Reading about the origin of anything fascinates me but the origins of the idea of wizards, witches and fairies, I couldn't resist. The origins of why we throw coins into fountains, the number 3 that pops up everywhere, the aesthetics of how we view a wizard (long white beard) or a witch (pointy hats and brooms) are just a few items discussed.

I really enjoyed and also was horrified by a lot of the stories of witches or should I write "witches". Women and men that were unfortunate enough to be around when cattle got sick or crops died. Wow, people are still pretty weird but they don't blame people for that just cause they stood near them, right?

This is a great source of information and history on where our modem traditions and visuals derived from and the evolution and religious impact throughout.

NetGalley, Laura Radus

This book is very intriguing. It is a very comprehensive guide to the creatures in a hidden realm. Learn about the origins of wizards, witches, and fairies. This book is very engaging and hard to put down. I was very interested in the witches and the fairies, although the wizards are quite fascinating. I thoroughly enjoyed this book. I definitely recommend to all who are curious about the origins of witches, wizards, and fairies.

NetGalley, Annalisa Alberti

This was a great book with theory and concepts that got my brain thinking, this is very good for people who read a lot of fantasy books to think about the origin of these stories.

NetGalley, Beth Anderson

If you've ever wondered why we think things like Gandalf's pointed, floppy-brimmed hat in LOTR or why fairies are live under the hill and come out to steal milk and produce are "just how things are", Simon Webb's book on the origin of our contemporary knowledge of wizards, witches and fairies is a wonderful summary of why we think the things we think.

Drawing on resources from archeology, ancient cave paintings and oral traditions, this book traces the origins of many of the things we, in 21st century life, have assimilated as part of a general cultural knowledge. I particularly enjoyed the tracing of the Merlin/Gandalf story back in time through Odin, as well as fast-forwarding to our current view of Santa Claus and St. Nicholas. Most of the preconceptions we have about what a wizard looks like, or what powers a witch has are rooted in centuries, even millenium-old traditions and stories, many of which have a base in historical fact. I also have a fascination with bog bodies, so the tie-ins to ritual sacrifices and how these traditions were tied into the beliefs of various cultures from Celtic to Indo-Europeans was of particular interest to me. I had a lot of "aha!" moments throughout the book and stopped to read my husband passages that resonanted really strongly with me...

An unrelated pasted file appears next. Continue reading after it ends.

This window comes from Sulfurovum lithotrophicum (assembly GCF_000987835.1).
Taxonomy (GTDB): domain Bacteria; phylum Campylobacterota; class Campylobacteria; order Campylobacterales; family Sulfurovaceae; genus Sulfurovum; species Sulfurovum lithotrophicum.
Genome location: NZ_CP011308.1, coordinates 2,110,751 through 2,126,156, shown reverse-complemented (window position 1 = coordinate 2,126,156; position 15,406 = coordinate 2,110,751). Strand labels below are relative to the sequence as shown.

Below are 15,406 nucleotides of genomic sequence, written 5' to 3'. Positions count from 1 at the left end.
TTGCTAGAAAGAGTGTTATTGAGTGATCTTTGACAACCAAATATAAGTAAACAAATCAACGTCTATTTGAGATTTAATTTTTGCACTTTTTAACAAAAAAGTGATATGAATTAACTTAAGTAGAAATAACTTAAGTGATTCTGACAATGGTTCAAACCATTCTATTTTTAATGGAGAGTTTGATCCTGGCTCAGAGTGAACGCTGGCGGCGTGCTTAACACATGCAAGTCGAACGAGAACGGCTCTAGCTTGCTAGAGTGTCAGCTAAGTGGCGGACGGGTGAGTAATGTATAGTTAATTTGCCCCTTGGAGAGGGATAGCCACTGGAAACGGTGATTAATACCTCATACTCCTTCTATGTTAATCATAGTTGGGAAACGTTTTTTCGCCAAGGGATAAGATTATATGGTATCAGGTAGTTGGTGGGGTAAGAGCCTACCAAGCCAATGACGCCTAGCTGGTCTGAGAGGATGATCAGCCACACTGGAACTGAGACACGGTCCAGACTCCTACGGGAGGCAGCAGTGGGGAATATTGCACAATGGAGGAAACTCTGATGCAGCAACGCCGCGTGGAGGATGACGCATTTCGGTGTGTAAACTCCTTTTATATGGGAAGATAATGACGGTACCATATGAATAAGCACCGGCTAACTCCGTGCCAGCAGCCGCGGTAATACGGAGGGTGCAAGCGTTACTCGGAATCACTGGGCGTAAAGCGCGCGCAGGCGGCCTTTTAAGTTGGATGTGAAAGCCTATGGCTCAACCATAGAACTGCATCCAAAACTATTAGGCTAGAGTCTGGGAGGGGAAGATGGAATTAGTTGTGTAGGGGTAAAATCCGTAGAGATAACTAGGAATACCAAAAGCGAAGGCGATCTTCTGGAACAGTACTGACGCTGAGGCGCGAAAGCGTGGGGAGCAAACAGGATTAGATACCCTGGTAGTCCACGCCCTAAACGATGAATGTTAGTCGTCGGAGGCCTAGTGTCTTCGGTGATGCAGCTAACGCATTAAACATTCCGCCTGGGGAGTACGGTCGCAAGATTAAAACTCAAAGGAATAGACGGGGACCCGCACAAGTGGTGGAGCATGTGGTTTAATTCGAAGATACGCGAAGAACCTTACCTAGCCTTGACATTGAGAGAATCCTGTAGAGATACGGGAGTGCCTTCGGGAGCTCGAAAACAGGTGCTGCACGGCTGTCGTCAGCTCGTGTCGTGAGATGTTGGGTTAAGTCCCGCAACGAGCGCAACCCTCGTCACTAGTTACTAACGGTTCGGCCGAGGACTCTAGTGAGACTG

I can see this book having a strong appeal for readers who want to know more about the origins of some of their favorite contemporary fantasy characters, as well as those who appear throughout literature of the past, including fairy tales and even casual superstitions like throwing coins into a fountain that continues today.

NetGalley, Anne Podlesak

My fascination with the magical and folkish side of the occult and supernatural has been a part of me for as long as I can remember and Simon Webb's The Origins of Wizards, Witches and Fairies was amazing. The cover is absolutely stunning and I enjoyed how the chapters were separated and it will definitely be one of those coffee table / conversation starters for likeminded friends.

NetGalley, Paulina M.

I feel like anyone with an interest in folklore and magic would enjoy this book.

NetGalley, Allie Seale

I think this book is good introduction to the topic for the people who are entirely unfamiliar with it, it is well written, easy to read, is well paced and keeps reader's interest.

NetGalley, Jurga K.

A concise, informative, well researched and interesting book that made me learn something new.